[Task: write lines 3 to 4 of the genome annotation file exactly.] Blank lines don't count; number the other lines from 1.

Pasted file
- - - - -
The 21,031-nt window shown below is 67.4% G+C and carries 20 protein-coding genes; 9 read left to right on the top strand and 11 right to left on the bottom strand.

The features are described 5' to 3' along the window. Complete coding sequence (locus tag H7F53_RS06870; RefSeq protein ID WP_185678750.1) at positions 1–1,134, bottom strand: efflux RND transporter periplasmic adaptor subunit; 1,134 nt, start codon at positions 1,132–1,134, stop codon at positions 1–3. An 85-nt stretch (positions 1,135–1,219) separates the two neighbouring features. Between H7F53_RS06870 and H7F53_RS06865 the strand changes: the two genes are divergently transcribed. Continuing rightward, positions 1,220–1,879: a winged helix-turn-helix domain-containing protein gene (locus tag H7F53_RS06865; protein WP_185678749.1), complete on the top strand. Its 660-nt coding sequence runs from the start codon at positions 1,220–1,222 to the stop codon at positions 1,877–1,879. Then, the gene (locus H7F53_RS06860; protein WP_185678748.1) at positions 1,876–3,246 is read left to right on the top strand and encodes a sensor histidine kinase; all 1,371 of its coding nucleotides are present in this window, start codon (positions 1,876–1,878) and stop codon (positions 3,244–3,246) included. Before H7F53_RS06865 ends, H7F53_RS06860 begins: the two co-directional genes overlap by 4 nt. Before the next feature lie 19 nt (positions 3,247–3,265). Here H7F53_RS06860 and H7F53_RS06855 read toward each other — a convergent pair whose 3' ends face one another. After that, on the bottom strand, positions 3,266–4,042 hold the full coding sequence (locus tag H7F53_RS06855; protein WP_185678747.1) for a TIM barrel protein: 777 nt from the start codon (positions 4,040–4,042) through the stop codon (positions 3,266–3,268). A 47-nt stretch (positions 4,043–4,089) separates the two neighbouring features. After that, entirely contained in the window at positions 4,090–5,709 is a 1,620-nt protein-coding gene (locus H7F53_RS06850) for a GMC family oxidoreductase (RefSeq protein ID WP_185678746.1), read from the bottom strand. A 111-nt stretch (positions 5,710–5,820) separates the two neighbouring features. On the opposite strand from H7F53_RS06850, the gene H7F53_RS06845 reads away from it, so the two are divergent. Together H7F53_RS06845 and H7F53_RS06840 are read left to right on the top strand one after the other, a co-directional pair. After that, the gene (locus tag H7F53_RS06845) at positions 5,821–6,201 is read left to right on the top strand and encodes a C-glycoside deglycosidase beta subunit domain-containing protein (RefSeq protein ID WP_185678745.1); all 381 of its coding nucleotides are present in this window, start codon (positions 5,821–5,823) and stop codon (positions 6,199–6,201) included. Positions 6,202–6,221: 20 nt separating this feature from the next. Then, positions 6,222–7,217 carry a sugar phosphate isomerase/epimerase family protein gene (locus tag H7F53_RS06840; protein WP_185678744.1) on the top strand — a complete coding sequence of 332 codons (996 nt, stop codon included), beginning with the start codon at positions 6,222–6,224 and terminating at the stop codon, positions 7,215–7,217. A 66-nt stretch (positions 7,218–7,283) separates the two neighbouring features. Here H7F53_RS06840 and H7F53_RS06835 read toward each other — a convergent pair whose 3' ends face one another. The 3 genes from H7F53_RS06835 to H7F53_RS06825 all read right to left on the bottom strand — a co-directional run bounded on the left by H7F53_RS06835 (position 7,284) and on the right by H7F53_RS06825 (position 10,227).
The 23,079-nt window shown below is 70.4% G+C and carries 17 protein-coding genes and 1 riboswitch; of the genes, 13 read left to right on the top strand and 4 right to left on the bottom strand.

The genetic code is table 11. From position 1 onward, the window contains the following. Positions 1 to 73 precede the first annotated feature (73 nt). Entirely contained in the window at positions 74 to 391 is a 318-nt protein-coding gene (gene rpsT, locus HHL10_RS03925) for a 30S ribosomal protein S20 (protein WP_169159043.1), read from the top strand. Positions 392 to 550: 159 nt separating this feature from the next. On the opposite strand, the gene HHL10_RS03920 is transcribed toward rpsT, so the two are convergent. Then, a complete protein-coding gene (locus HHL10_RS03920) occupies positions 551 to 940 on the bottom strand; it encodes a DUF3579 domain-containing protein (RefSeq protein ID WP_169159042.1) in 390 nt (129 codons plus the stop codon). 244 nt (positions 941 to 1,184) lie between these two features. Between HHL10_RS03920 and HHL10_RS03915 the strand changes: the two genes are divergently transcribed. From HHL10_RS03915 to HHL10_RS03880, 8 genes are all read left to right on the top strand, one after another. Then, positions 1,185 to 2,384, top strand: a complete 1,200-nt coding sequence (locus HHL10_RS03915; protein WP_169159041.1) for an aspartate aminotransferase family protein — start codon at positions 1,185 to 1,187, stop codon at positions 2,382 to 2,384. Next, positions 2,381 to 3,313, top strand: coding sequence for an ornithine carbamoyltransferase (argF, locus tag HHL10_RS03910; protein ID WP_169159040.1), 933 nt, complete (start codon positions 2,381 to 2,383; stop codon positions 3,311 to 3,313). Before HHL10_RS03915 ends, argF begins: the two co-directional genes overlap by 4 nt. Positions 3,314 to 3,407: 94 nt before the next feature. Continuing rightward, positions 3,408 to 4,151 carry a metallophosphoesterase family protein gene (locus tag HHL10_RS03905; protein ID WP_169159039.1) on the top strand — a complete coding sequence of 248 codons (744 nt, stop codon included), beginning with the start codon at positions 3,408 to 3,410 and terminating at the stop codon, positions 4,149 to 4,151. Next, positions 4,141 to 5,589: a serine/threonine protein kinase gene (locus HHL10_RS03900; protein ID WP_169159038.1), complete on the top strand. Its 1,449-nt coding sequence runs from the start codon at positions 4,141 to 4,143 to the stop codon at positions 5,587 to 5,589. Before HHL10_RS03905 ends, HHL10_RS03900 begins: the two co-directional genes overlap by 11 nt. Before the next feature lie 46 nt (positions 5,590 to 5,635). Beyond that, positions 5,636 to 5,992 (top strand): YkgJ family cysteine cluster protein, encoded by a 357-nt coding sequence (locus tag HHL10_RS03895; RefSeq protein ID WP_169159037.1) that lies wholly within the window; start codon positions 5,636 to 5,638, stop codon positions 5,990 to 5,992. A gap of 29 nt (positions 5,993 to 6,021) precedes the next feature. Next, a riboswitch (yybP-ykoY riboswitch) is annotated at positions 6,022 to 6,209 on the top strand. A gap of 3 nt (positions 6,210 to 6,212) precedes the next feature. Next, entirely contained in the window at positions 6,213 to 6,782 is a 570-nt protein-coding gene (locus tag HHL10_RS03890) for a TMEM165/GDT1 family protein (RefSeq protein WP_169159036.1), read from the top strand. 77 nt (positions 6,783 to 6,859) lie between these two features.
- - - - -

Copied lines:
The 23,079-nt window shown below is 70.4% G+C and carries 17 protein-coding genes and 1 riboswitch; of the genes, 13 read left to right on the top strand and 4 right to left on the bottom strand.

The genetic code is table 11. From position 1 onward, the window contains the following. Positions 1 to 73 precede the first annotated feature (73 nt). Entirely contained in the window at positions 74 to 391 is a 318-nt protein-coding gene (gene rpsT, locus HHL10_RS03925) for a 30S ribosomal protein S20 (protein WP_169159043.1), read from the top strand. Positions 392 to 550: 159 nt separating this feature from the next. On the opposite strand, the gene HHL10_RS03920 is transcribed toward rpsT, so the two are convergent. Then, a complete protein-coding gene (locus HHL10_RS03920) occupies positions 551 to 940 on the bottom strand; it encodes a DUF3579 domain-containing protein (RefSeq protein ID WP_169159042.1) in 390 nt (129 codons plus the stop codon). 244 nt (positions 941 to 1,184) lie between these two features. Between HHL10_RS03920 and HHL10_RS03915 the strand changes: the two genes are divergently transcribed. From HHL10_RS03915 to HHL10_RS03880, 8 genes are all read left to right on the top strand, one after another. Then, positions 1,185 to 2,384, top strand: a complete 1,200-nt coding sequence (locus HHL10_RS03915; protein WP_169159041.1) for an aspartate aminotransferase family protein — start codon at positions 1,185 to 1,187, stop codon at positions 2,382 to 2,384. Next, positions 2,381 to 3,313, top strand: coding sequence for an ornithine carbamoyltransferase (argF, locus tag HHL10_RS03910; protein ID WP_169159040.1), 933 nt, complete (start codon positions 2,381 to 2,383; stop codon positions 3,311 to 3,313). Before HHL10_RS03915 ends, argF begins: the two co-directional genes overlap by 4 nt. Positions 3,314 to 3,407: 94 nt before the next feature. Continuing rightward, positions 3,408 to 4,151 carry a metallophosphoesterase family protein gene (locus tag HHL10_RS03905; protein ID WP_169159039.1) on the top strand — a complete coding sequence of 248 codons (744 nt, stop codon included), beginning with the start codon at positions 3,408 to 3,410 and terminating at the stop codon, positions 4,149 to 4,151. Next, positions 4,141 to 5,589: a serine/threonine protein kinase gene (locus HHL10_RS03900; protein ID WP_169159038.1), complete on the top strand. Its 1,449-nt coding sequence runs from the start codon at positions 4,141 to 4,143 to the stop codon at positions 5,587 to 5,589. Before HHL10_RS03905 ends, HHL10_RS03900 begins: the two co-directional genes overlap by 11 nt. Before the next feature lie 46 nt (positions 5,590 to 5,635). Beyond that, positions 5,636 to 5,992 (top strand): YkgJ family cysteine cluster protein, encoded by a 357-nt coding sequence (locus tag HHL10_RS03895; RefSeq protein ID WP_169159037.1) that lies wholly within the window; start codon positions 5,636 to 5,638, stop codon positions 5,990 to 5,992. A gap of 29 nt (positions 5,993 to 6,021) precedes the next feature. Next, a riboswitch (yybP-ykoY riboswitch) is annotated at positions 6,022 to 6,209 on the top strand. A gap of 3 nt (positions 6,210 to 6,212) precedes the next feature. Next, entirely contained in the window at positions 6,213 to 6,782 is a 570-nt protein-coding gene (locus tag HHL10_RS03890) for a TMEM165/GDT1 family protein (RefSeq protein WP_169159036.1), read from the top strand. 77 nt (positions 6,783 to 6,859) lie between these two features.